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Media Summary

BICOM CEO Sorene discusses Tamimi case

Last night, Channel 4 News interviewed BICOM CEO James Sorene about the case of Ahed Tamimi and her arrest. It follows the publication of a video online which depicts an altercation between her and an Israel Defense Force (IDF) soldier. Sorene said “It’s clear that she and her siblings are being exploited to be able to create images that work for social media. It’s obvious that this is not a family or a group who are campaigning for peaceful dialogue and reconciliation between Israelis and Palestinians”.

The Daily Mail and Yahoo News UK report that an Iran-backed terror cell made up of Palestinians have been uncovered in Israel after planning suicide bombings with a leader based in South Africa. Israel said on Wednesday it had uncovered the militant cell suspected of having been recruited and handled by Iranian intelligence officers. The Shin Bet Security Service said in a statement on Wednesday that 29-year-old Mohammed Maharmeh of Hebron is suspected of being enlisted as an Iranian operative. Maharmeh was allegedly tasked with enlisting suicide bombers and gunmen for attacks against Israelis. The Shin Bet said Maharmeh received $8,000 from Iran for his activity.

The Guardian and the Daily Mail report on Prime Minister Benjamin Netanyahu’s proposal to relocate African migrants in Israel. Netanyahu instructed the national security adviser, Meir Ben Shabbat, to look into forced expulsion as his Cabinet met to approve a plan to offer 40,000 people the choice of being deported with a cash payment or being incarcerated indefinitely. The plan offers African migrants a $3,500 payment from the Israeli government and a free air ticket to return home or go to ‘third countries’, which rights groups identified as Rwanda and Uganda.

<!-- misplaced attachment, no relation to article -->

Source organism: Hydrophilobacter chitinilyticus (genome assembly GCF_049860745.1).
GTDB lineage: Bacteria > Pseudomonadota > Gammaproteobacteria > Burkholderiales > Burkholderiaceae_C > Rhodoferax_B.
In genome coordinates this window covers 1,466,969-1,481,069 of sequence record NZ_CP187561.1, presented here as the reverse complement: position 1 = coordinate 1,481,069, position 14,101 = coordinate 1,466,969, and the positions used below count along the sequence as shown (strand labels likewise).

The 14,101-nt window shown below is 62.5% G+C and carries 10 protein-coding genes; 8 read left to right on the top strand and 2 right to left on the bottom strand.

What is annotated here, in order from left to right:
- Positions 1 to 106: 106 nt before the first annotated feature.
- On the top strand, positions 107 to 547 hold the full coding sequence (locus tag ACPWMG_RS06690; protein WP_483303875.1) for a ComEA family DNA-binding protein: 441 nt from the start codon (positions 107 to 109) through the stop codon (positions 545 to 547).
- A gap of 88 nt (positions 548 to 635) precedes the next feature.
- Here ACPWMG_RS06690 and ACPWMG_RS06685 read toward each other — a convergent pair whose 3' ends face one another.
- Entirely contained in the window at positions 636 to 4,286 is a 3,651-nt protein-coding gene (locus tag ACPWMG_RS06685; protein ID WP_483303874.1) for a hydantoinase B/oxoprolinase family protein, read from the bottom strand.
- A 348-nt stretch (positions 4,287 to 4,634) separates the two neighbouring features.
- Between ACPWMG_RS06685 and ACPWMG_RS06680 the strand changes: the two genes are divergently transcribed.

BBC News Online reports that Palestinian officials have dismissed Donald Trump’s threat to cut US aid over what he called their unwillingness to negotiate with Israel, as “blackmail”. A spokesman for Palestinian Authority (PA) President Mahmoud Abbas insisted Jerusalem was “not for sale” a reference to Mr Trump’s recognition of the city as the capital of Israel. Abbas was not against negotiations, but they had to be based on “international laws and resolutions”.

Yahoo News UK reports that the IDF says it has struck militant sites in the Gaza Strip in response to repeated rocket fire toward Israel. The military hit what it described as “significant terror infrastructure” early on Thursday. It followed three mortars fired from Gaza at Israel the previous day. No casualties were reported in either incident.

The Daily Mail reports that the BBC has received complaints that “all villains are explicitly Jewish’ in Sunday night crime show McMafia”. The UK Lawyers for Israel group (UKLFI) has issued a statement over the portrayal of Semiyon Kleiman, a disreputable Israeli businessman and politician, played by American actor David Strathairn. The group also claim the show makes references to Israel which are not contained in the 2008 book of the same name by author, Misha Glenny and accuses the programme-makers of misquoting the motto of Israel’s intelligence agency, Mossad.